Vancouver Avian Research Centre

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Species: Mourning Dove Zenaida macroura


The Mourning Dove is among the most abundant and widespread terrestrial birds endemic to North and Middle America. This sleek, gray-brown dove shows white tips on outer tail feathers in flight and its long, pointed tail gives it a streamlined shape at long distance. It may commonly be seen picking food (seeds and fruit) from the ground, walking with mincing steps and bobbing its head. The mournful vocalization of this species is distinctively recognizable to people in spring and summer and has given rise to its common name.
Breeding populations of the two principal subspecies-the larger, grayish brown eastern ‘carolinensis’ and the slightly smaller, paler western ‘marginella’-occur in parts of southern Canada, all of the lower 48 states, and into temperate Mexico.


General: Streamlined, mid-sized dove (columbid) with small head and long graduated tail.

Total length, males: 26.t-34 cm; females 22.5-31 cm. 120 g. (males heavier) weight.

Adult Male: Colour grayish blue or grayish brown above, buffy below. Black spots on wing coverts and behind eye; pink wash below. Wing and tail feathers gray except for black-bordered white tips on tail. Delicate, black bill; dull red legs and feet. Eyes dark brown bordered by bluish skin.

Adult female: Slightly less colourful than male, with tannish breast versus pale rosy breast of male. Male head has bluish crown and nape, female brownish.

Juvenile Male: Immatures have buffy-tipped primary wing coverts. Heavy spotting; scaled effect on wings.

Similar Species: May be confused with several other species including White-winged Dove and Eurasian Collared-Dove. Distinguished from White-winged by lack of white patches in wing (prominent in flight) and long, pointed (not rounded) tail.

Behavior: In flight is capable of swift direct flights and rapid changes of pace and altitude. On the ground it walks or runs rather than hops. Uses open ground and avoids dense ground cover. This dove takes advantage of seasonally available food resources among a wide variety of habitats. Diet consists mostly of seeds from cultivated and wild plants.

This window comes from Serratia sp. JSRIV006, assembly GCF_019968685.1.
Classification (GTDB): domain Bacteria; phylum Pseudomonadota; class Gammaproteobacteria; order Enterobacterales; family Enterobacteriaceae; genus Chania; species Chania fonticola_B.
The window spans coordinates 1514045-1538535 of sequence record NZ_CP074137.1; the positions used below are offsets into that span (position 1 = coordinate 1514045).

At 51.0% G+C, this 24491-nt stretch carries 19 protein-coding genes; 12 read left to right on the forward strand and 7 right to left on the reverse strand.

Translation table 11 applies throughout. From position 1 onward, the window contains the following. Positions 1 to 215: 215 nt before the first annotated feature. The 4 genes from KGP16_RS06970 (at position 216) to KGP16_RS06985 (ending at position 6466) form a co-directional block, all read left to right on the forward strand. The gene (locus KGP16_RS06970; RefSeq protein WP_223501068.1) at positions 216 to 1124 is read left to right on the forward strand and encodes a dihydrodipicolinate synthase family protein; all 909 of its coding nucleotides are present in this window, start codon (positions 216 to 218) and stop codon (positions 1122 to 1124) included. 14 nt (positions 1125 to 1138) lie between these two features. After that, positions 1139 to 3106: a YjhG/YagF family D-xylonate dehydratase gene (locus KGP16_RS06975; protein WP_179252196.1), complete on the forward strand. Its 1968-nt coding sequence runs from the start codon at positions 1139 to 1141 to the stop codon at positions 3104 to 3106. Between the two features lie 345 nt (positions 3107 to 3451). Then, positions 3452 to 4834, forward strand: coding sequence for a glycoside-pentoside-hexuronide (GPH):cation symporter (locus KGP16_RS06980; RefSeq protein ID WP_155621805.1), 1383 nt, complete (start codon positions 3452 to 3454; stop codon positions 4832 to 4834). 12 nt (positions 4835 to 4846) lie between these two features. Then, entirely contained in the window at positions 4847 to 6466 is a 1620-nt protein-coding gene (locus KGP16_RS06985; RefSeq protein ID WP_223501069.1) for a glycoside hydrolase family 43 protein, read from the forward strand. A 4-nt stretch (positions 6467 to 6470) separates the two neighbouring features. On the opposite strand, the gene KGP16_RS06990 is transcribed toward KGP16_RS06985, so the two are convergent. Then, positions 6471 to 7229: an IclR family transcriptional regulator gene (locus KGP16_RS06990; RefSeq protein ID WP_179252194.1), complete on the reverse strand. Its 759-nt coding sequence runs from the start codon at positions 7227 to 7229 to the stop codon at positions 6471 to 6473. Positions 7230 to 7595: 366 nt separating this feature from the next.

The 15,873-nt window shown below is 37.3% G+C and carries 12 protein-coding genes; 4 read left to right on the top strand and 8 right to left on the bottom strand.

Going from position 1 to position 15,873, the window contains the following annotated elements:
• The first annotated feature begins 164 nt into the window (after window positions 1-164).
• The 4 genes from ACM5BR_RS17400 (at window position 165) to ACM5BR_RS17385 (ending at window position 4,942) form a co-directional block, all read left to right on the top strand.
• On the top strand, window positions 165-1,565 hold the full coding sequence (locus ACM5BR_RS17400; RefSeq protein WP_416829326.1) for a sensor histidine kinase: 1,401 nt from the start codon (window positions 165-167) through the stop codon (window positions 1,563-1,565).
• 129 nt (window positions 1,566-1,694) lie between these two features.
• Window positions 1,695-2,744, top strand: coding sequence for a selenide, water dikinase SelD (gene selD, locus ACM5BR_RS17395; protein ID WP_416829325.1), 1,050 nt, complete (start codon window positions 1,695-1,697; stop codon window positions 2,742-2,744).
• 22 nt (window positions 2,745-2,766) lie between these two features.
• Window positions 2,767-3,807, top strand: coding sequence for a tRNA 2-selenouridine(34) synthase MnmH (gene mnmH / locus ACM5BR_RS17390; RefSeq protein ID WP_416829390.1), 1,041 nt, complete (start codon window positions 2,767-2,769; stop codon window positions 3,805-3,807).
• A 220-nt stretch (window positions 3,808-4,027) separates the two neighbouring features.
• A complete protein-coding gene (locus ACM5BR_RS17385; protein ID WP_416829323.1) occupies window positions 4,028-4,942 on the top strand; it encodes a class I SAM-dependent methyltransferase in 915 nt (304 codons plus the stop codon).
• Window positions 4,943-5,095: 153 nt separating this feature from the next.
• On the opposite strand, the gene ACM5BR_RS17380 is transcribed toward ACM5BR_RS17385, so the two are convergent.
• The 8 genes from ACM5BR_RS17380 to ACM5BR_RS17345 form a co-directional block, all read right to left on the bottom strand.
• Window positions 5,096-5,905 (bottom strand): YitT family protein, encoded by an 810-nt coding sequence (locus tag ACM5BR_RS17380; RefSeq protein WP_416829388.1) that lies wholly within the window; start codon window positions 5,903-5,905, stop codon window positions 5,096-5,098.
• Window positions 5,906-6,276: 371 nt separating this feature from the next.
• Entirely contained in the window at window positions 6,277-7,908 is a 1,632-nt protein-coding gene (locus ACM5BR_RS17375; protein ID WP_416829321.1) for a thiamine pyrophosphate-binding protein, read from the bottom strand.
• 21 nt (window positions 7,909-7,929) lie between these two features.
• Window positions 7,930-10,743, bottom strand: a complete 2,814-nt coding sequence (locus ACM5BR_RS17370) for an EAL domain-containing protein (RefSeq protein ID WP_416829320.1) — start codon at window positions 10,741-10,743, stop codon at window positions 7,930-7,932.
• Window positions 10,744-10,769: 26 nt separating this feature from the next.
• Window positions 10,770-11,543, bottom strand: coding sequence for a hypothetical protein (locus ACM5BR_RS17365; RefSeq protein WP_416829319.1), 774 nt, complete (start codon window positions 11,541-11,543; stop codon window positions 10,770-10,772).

Habitat: As a habitat generalist, the species has benefited from human changes to the North American landscape. Habitats vary widely in both rural and urban landscapes; open habitats are preferred and the species generally shuns only extensively forested areas and wetlands.


This species is valued by the general public in rural, suburban, and urban locales because it occurs widely, nests readily around yards and farmsteads, and is a frequent visitor to bird feeders.
The Mourning Dove is a partial migrant; most breeding populations in northerly latitudes are migratory, and individuals in southern latitudes are primarily resident. Reproductive strategy of the Mourning Dove is characterized by a determined clutch size of 2 and a protracted breeding season in which multiple nesting attempts can occur every 30 days. Birds in southern latitudes may nest during almost the entire year. As with other pigeons and doves, adults of both sexes share incubation duties, and both parents feed newly hatched young on “crop milk,” a unique secretion of the cells of the crop wall. The Mourning Dove is a short-lived species, with an average adult life span of about one year.
It is the leading gamebird in North America in terms of total harvest and the widespread distribution of hunting effort. Approximately one million hunters annually harvest more than 20 million birds, which exceeds the annual harvest of all other migratory game birds combined. (USFWS 2007)

Conservation Status:

Ranked eleventh among 251 species in relative abundance throughout its distribution, and population abundance in the U.S. has been estimated to be approximately 250 million.
Capture Rates

Although Mourning Doves can remain resident in the Lower Mainland, it is more likely that these northern birds migrate long distances to the southernmost part of their range as seen by zero capture rates (2010-2012; standardized as birds captured per 100 net hours) during the winter months. Seen in the park through the spring, summer and fall, capture rates of these birds prove that they are not readily captured.


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